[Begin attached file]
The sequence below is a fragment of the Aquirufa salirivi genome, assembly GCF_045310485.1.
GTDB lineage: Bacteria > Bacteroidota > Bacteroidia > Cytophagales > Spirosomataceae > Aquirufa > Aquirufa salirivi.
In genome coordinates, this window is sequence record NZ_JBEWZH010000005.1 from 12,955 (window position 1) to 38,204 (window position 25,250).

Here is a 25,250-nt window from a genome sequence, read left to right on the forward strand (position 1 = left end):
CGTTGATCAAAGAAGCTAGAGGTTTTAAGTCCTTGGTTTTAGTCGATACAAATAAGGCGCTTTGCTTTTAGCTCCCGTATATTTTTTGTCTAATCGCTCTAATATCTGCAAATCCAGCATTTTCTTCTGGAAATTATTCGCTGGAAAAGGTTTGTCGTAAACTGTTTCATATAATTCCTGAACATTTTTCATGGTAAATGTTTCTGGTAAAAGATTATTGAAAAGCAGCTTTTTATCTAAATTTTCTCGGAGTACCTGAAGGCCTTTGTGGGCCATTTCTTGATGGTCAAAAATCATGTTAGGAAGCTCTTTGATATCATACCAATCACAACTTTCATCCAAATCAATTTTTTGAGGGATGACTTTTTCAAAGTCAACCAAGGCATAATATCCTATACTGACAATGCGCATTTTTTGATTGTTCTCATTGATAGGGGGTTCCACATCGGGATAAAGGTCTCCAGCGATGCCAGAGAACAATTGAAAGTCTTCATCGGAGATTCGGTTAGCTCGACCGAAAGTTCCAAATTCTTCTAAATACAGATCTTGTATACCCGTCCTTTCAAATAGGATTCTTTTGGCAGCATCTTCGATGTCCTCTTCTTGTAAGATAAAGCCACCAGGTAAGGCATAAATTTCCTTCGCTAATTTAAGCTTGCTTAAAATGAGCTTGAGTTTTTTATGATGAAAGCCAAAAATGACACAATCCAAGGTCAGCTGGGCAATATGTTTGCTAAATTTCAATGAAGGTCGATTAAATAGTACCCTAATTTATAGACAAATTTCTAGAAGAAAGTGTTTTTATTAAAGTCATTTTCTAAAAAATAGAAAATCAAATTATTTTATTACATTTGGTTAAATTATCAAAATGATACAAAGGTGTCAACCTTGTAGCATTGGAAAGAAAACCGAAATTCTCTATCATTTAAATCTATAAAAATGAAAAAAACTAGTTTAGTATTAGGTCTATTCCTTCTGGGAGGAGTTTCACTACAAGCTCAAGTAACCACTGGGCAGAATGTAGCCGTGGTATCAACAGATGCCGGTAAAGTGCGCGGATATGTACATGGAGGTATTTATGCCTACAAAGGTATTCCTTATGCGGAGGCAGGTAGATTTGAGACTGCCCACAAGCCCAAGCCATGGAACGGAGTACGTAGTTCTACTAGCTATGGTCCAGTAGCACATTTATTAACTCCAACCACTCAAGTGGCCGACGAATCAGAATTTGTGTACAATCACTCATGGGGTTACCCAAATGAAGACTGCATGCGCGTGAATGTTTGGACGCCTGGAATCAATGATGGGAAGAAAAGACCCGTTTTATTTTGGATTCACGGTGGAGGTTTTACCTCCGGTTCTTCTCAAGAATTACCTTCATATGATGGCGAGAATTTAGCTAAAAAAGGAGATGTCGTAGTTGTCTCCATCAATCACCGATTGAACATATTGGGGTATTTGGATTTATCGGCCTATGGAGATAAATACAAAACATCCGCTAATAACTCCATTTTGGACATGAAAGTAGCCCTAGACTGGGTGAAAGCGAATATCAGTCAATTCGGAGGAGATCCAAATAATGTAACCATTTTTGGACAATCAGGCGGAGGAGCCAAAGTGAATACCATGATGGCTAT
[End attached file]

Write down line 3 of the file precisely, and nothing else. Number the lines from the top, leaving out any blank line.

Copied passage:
In genome coordinates, this window is sequence record NZ_JBEWZH010000005.1 from 12,955 (window position 1) to 38,204 (window position 25,250).